State School Board launches search for new superintendent

Return To Article
Add a comment
  • worf Mcallen, TX
    May 15, 2014 9:08 a.m.

    Why do superintendents leave the classroom? Many couldn't handle it.

    Kitchens can be modified to run efficient, and be an aid to the operations, rather than a speed bump.

  • abrady murray, UT
    May 13, 2014 8:49 p.m.

    The State legislature created the current situation by passing the laws that the school system operates in; and good luck getting them to give up any power (despite all their talk about how important it is to have local control of education).

    That said, saying that education takes place in the class room and that administration is speedbump is like saying that eating takes place in the dining room so who needs the kitchen.

    Finally, didn't most superintendents start as teachers?

  • worf Mcallen, TX
    May 13, 2014 10:27 a.m.

    Administering the policies of the Legislature and the State School Board are like placing speed bumps on the road to education.

    There are towns in Minnesota, where the superintendent's job is part time, and teachers take turns being the principal. Student test scores are above the national average.

    We complicate things. Administering the policies of the Legislature and the State School Board is mostly a waste of time, and funds. A game which hinders education. IMO.

    Education takes place in the classroom. That's where the relevant skills are. Teaching and learning.

    Who created the complexity of today's education?.

    Many superintendents would struggle being a teacher.

  • abrady murray, UT
    May 13, 2014 12:26 a.m.


    It's not about underesti, acting the skills of a teacher. It is about understanding the skill set needed to do a totally different job. Managing A staff of 300 is totally different than managing students. Managing the politics of the legislature is significantly different than managing the politics of a classroom. By the way Utah pays less than $200 for this job, and it is 11 months not 9, so yeah, 20% would be a pay cut.

    Part of the problem with the politics of education is that most people think they went to school so they know how it should work, and therefore professional educators are undervalued. Case in point "PhD is just three letters".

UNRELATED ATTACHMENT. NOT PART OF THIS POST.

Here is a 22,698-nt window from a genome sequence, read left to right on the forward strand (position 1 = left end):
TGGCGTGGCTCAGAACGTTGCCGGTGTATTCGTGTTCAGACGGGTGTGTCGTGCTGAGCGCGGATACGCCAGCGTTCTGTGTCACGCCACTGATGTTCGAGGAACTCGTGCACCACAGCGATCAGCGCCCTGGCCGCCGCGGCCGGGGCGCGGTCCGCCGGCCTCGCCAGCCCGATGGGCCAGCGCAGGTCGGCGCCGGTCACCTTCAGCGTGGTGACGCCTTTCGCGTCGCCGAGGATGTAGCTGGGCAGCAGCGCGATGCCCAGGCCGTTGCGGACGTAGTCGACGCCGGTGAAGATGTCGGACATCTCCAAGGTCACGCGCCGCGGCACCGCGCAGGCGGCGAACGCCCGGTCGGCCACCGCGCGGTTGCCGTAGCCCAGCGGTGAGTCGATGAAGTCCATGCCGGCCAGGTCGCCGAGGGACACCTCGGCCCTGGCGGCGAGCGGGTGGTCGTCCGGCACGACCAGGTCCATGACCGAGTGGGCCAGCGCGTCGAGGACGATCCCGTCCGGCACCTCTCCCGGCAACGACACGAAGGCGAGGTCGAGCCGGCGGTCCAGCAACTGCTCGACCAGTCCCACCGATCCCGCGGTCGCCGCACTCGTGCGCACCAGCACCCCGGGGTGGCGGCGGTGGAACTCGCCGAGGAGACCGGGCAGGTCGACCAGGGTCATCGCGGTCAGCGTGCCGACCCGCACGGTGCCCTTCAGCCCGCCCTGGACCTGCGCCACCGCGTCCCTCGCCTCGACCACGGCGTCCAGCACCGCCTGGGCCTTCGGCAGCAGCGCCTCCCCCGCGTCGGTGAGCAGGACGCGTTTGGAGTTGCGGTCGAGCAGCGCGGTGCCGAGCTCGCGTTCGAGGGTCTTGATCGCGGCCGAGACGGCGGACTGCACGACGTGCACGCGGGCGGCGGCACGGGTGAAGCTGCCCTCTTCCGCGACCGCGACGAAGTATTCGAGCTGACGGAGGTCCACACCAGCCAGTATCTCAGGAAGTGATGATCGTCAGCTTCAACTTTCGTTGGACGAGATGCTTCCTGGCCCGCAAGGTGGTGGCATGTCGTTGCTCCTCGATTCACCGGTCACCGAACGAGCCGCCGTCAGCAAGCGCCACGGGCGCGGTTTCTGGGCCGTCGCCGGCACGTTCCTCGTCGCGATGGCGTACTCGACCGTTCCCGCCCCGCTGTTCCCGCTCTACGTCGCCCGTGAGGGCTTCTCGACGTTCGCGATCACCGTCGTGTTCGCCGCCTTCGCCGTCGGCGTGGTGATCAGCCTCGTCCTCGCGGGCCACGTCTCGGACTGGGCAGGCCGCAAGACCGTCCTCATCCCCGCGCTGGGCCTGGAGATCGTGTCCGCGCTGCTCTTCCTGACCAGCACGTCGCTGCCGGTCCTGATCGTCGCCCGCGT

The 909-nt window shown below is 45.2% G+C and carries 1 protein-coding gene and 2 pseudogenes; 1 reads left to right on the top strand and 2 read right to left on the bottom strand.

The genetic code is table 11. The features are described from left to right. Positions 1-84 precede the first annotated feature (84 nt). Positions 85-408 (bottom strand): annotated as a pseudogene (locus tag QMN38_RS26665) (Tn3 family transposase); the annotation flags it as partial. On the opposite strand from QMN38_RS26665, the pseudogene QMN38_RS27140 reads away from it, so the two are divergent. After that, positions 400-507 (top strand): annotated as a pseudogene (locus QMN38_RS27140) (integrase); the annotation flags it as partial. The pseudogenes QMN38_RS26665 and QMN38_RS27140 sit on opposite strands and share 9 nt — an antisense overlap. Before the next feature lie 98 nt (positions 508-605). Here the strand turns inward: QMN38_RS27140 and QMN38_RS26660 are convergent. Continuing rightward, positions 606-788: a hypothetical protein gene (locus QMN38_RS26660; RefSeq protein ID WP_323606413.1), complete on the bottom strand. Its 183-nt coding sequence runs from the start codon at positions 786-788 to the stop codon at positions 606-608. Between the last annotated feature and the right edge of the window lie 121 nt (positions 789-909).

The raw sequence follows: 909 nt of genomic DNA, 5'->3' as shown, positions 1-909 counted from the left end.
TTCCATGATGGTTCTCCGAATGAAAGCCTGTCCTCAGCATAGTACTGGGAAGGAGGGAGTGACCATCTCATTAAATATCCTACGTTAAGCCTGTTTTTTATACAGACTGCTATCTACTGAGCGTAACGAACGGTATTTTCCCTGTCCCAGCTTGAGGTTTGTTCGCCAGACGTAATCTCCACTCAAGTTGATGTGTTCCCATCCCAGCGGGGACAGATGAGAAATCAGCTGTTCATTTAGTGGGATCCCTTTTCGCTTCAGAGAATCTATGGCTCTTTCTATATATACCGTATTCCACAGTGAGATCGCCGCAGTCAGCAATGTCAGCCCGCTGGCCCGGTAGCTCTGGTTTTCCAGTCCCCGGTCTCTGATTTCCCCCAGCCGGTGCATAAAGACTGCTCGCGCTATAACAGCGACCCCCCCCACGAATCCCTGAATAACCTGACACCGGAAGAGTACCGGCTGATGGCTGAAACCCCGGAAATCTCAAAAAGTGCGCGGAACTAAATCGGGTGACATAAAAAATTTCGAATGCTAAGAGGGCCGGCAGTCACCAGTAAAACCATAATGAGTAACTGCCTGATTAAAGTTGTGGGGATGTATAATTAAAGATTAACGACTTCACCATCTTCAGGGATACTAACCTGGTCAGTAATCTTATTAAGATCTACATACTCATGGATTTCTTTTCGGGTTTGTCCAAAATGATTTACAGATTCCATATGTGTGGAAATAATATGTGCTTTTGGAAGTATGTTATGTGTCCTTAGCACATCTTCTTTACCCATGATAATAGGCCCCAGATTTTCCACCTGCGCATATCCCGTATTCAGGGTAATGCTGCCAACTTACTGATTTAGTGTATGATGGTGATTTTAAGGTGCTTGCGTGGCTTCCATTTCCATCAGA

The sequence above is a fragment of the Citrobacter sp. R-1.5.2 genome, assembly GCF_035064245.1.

I certainly appreciate the work that teachers do, but administering the policies of the Legislature and the State School Board is much different, especially with our Legislature, here.

  • worf Mcallen, TX
    May 12, 2014 6:01 p.m.


    Phd is just three letters!

    * Managing a professional staff of 300 is more of a challenge then students? No!
    * Teachers also interpret and implement the laws passed by the legislature. It's the standardized tests with all of its laws, and regulations. Plus more.
    * Teachers also deal with the savvy of politicezed school boards, state requirements, students, and parents.
    * Many superintendents exceed $300,000 per year. That's not a pay cut at 20%.

    Learning takes place in the classroom, and teachers are hindered by decisions of superintendents, and legislatures.

    IMO,--a recent teacher would be much more effective, because they know the classroom environment, and challenges. Superintendents, and legislatures know very little of child behavior.

    Don't under estimate the skills of a teacher.

  • abrady murray, UT
    May 12, 2014 10:26 a.m.

    Absolutely Worf,

    Any teacher with PhD in education, who has experience managing a professional staff of 300, can interpret and implement the laws passed by the legislature, and the political savvy to deal with the politicezed school board should apply.

    Oh and by the way at 1/5th the salary of they should anticipate a pay cut.

  • worf Mcallen, TX
    May 10, 2014 9:15 a.m.

    Quite honestly.

    Many teachers could do this job nicely for a fifth of the pay.